The expansion of the multinationals in Vietnam is creating a growing demand for supply-chain management facilities, particularly with regard to handling complex sourcing issues, production requirements and servicing sales networks. This growth, however, has spurred concerns among a number of the foreign logistics companies interviewed over lack of experienced and professional human resources in the Vietnamese logistics sector. In this regard, Hong Kong services providers have considerable scope when it comes to offering customised logistics solutions and international freight forwarding, important services for multinationals with production bases and export markets in a number of different locations.

In order to successfully access Vietnam’s logistics market, Hong Kong companies should establish links with the industry associations in the country and identify suitable partners. Both the Vietnam Logistics Business Association (VLA) and the Hong Kong Business Association Vietnam (HKBAV), for example, are in a good position to suggest Vietnamese enterprises from among their members to meet with Hong Kong companies. In turn, Hong Kong logistics companies can assess the suitability of those Vietnamese businesses with regards to their market knowledge and business networks, including local services providers that handle specialised logistics functions, such as customs clearance. Such local knowledge is vital when it comes to facilitating the import-export process and maintaining business competitiveness in Vietnam.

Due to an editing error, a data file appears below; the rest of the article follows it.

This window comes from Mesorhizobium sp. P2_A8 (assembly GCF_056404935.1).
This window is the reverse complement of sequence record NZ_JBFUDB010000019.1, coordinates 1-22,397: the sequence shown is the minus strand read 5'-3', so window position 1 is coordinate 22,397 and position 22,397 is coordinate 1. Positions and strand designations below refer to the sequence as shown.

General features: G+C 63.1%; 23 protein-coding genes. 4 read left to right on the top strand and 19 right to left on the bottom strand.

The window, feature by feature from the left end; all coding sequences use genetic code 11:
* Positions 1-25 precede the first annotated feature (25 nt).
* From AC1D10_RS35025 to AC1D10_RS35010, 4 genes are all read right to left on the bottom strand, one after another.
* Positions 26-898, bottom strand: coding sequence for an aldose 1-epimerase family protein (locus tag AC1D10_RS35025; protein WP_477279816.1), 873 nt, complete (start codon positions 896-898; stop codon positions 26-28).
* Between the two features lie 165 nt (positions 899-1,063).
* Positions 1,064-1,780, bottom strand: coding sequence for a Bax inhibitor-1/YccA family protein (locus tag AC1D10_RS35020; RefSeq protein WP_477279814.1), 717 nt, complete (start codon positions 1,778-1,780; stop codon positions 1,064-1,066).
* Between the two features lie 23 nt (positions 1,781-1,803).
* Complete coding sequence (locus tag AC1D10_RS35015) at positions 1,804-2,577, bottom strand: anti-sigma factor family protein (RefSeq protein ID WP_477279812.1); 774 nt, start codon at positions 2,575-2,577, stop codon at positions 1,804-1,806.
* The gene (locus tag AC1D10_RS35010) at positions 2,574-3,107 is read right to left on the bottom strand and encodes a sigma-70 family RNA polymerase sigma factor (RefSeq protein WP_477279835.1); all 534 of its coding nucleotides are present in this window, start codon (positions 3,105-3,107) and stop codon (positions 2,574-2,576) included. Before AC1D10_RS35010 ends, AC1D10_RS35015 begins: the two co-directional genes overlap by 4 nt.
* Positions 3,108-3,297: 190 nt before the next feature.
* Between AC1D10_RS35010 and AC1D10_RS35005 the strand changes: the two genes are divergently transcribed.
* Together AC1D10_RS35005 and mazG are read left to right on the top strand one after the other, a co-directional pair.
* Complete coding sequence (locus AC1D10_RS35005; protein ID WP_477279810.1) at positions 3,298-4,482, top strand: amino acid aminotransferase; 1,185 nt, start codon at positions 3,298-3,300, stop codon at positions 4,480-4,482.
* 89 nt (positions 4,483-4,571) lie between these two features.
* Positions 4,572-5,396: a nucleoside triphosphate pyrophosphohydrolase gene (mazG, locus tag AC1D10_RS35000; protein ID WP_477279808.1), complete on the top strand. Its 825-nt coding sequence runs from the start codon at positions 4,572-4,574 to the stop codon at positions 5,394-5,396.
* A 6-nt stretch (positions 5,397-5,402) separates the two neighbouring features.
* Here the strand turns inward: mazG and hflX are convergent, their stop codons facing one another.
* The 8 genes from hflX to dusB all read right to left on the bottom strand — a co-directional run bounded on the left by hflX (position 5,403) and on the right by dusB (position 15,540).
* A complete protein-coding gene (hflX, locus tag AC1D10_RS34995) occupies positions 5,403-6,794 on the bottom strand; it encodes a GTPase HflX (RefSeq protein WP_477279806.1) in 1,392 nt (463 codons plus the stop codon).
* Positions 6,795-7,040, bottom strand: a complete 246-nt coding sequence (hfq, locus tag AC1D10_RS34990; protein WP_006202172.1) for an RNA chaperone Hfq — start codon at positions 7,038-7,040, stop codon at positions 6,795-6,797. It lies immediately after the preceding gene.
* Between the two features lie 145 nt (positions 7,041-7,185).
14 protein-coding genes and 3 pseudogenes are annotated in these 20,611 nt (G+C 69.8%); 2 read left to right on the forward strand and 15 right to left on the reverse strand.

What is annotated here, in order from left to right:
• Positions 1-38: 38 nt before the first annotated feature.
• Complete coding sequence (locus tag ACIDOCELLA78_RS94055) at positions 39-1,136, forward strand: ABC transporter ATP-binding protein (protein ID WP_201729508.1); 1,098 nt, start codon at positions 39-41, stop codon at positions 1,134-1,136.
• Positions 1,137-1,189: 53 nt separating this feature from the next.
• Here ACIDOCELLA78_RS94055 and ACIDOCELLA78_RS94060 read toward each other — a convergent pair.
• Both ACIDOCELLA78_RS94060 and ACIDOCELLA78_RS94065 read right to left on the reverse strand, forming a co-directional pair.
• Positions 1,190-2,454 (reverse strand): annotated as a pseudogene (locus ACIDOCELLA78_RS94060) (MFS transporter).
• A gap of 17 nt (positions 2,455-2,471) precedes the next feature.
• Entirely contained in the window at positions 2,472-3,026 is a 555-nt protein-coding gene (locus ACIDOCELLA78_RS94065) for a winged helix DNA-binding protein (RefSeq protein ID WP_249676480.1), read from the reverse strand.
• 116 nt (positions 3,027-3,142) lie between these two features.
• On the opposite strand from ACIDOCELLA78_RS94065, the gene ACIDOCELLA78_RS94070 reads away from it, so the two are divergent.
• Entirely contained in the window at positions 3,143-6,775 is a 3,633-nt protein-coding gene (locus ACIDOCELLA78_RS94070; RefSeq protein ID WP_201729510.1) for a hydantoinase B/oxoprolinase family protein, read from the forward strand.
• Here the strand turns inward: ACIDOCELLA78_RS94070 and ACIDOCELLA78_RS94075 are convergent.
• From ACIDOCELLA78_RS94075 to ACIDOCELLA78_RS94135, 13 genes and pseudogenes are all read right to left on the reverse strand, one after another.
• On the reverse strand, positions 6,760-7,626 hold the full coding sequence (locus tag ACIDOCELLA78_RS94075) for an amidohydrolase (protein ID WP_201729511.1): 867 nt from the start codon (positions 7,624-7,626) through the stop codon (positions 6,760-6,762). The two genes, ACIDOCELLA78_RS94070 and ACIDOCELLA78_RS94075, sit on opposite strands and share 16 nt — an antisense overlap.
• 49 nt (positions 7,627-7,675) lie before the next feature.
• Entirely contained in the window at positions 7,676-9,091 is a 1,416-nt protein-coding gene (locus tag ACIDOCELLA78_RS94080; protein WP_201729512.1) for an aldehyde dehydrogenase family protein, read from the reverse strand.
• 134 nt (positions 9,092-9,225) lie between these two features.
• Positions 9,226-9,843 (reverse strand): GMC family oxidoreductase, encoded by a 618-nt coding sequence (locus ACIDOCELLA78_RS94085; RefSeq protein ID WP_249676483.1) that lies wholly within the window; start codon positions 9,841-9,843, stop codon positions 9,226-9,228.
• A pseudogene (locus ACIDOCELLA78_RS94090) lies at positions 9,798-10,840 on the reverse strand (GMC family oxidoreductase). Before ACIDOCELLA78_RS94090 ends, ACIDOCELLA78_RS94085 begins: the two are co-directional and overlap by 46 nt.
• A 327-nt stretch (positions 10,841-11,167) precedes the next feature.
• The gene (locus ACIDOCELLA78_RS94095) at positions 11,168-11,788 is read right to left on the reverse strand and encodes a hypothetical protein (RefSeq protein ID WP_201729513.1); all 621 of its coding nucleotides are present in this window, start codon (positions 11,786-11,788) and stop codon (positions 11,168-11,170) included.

Useful contacts

 Vietnam Logistics Business Association (VLA)Tel: +84-8-3943 3045
Email: vla-hcm1@vla.com.vn
Website: www.vla.com.vn
 Hong Kong Business Association Vietnam (HKBAV)Tel: +84-8-3824 3757
Email: hcmc@hkbav.org
Website: http://www.hkbav.org/
 Vietnam Trade Promotion Agency (VIETRADE)Tel: +84-4-3934 7628
Email: vietrade@vietrade.gov.vn
Website: http://www.vietrade.gov.vn/
 Vietnam Chamber of Commerce and IndustryTel: +84-4-3574 2022
Email: vbfhn@hn.vnn.vn
          vibforum@vcci.com.vn
Website: http://vccinews.com/
 Vietnam Foreign Investment Agency (FIA)Tel: +84-4-3835 7186
Email: dovansu@mpi.gov.vn
Website: http://fia.mpi.gov.vn/Home/en

Related information: Vietnam infographics


[1]  Freight transport agency services include freight brokerage services, freight forwarding services, aircraft space brokerage services, and freight consolidation and break-bulk services.

Content provided by Picture: Jacqueline Yuen